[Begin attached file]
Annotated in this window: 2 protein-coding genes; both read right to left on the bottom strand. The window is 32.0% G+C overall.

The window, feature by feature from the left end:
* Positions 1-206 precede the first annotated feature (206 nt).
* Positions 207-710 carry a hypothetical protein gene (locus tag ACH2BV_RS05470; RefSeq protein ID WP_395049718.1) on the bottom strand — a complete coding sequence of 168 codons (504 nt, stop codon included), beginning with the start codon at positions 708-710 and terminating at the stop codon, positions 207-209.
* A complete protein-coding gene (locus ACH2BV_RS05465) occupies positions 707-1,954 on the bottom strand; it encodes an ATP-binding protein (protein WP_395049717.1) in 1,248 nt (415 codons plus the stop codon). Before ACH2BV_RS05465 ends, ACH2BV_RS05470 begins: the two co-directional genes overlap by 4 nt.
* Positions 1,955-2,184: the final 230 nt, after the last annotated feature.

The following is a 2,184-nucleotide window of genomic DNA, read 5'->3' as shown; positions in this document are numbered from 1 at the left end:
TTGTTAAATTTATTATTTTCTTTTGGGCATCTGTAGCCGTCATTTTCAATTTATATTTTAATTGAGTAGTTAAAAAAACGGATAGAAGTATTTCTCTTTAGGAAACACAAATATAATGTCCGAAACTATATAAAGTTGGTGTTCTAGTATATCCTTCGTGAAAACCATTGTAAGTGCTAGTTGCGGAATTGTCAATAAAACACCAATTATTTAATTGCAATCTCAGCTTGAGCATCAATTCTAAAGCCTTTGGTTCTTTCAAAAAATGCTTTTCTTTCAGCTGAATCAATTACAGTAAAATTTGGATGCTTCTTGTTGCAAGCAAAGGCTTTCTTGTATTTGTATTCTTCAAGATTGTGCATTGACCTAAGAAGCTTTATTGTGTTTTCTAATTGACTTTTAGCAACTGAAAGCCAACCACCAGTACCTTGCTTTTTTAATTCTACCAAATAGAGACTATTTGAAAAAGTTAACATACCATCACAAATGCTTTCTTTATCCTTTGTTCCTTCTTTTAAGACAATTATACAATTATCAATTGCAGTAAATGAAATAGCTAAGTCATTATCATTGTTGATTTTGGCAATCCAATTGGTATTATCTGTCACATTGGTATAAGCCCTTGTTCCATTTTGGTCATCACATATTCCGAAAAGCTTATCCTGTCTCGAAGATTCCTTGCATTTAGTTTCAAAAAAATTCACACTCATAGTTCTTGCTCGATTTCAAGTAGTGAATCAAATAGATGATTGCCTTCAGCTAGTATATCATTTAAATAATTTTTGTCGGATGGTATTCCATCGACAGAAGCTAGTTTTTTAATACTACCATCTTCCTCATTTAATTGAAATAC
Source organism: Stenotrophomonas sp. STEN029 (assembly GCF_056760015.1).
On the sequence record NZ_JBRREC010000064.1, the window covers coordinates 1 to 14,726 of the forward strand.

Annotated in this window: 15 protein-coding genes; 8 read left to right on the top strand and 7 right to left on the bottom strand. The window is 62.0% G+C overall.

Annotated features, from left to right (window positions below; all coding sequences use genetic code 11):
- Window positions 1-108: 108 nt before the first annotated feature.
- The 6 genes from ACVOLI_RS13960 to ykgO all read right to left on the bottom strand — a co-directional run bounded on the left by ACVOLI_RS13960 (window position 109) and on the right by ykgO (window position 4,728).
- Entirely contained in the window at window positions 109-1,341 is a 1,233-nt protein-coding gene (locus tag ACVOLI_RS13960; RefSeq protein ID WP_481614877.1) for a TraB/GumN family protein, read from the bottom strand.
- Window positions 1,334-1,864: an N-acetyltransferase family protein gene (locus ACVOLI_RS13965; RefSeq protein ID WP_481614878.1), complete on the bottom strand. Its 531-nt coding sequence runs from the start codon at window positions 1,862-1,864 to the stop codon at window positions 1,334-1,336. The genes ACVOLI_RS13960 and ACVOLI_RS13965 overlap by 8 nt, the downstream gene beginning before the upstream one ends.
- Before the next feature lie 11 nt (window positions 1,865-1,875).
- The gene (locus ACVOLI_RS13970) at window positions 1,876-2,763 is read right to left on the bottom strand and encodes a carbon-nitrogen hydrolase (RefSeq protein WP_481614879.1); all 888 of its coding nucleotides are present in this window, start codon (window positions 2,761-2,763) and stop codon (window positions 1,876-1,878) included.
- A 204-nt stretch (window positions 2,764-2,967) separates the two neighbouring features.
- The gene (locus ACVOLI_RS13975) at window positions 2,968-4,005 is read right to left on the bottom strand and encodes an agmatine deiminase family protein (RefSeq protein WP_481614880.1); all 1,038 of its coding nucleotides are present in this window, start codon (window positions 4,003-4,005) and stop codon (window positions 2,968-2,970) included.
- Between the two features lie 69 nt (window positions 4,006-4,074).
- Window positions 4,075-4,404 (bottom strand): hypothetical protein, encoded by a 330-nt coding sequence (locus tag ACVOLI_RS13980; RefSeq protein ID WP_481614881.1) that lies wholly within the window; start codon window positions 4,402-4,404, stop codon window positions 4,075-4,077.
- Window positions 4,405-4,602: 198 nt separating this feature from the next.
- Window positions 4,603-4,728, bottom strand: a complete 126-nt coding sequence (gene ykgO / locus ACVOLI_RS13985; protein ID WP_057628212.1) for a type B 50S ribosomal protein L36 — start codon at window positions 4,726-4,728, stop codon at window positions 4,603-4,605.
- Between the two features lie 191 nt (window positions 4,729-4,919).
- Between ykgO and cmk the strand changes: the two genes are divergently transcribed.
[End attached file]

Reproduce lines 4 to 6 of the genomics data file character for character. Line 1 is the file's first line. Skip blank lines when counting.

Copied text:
* Positions 207-710 carry a hypothetical protein gene (locus tag ACH2BV_RS05470; RefSeq protein ID WP_395049718.1) on the bottom strand — a complete coding sequence of 168 codons (504 nt, stop codon included), beginning with the start codon at positions 708-710 and terminating at the stop codon, positions 207-209.
* A complete protein-coding gene (locus ACH2BV_RS05465) occupies positions 707-1,954 on the bottom strand; it encodes an ATP-binding protein (protein WP_395049717.1) in 1,248 nt (415 codons plus the stop codon). Before ACH2BV_RS05465 ends, ACH2BV_RS05470 begins: the two co-directional genes overlap by 4 nt.
* Positions 1,955-2,184: the final 230 nt, after the last annotated feature.